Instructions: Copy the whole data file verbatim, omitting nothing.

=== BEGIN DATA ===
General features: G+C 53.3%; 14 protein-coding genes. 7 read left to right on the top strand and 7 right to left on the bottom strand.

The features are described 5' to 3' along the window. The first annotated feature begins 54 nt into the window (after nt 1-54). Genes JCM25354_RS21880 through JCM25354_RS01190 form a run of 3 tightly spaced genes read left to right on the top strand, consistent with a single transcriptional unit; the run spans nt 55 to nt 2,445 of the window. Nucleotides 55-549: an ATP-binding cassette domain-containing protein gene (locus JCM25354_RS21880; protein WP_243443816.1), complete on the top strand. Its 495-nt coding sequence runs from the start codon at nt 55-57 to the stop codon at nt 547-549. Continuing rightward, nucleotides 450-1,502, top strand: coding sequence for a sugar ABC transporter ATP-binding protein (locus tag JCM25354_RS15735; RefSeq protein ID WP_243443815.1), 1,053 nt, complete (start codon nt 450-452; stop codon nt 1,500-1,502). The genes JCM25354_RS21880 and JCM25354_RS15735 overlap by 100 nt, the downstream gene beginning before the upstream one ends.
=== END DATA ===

General features: G+C 53.3%; 14 protein-coding genes. 7 read left to right on the top strand and 7 right to left on the bottom strand.

The features are described 5' to 3' along the window. The first annotated feature begins 54 nt into the window (after nt 1-54). Genes JCM25354_RS21880 through JCM25354_RS01190 form a run of 3 tightly spaced genes read left to right on the top strand, consistent with a single transcriptional unit; the run spans nt 55 to nt 2,445 of the window. Nucleotides 55-549: an ATP-binding cassette domain-containing protein gene (locus JCM25354_RS21880; protein WP_243443816.1), complete on the top strand. Its 495-nt coding sequence runs from the start codon at nt 55-57 to the stop codon at nt 547-549. Continuing rightward, nucleotides 450-1,502, top strand: coding sequence for a sugar ABC transporter ATP-binding protein (locus tag JCM25354_RS15735; RefSeq protein ID WP_243443815.1), 1,053 nt, complete (start codon nt 450-452; stop codon nt 1,500-1,502). The genes JCM25354_RS21880 and JCM25354_RS15735 overlap by 100 nt, the downstream gene beginning before the upstream one ends.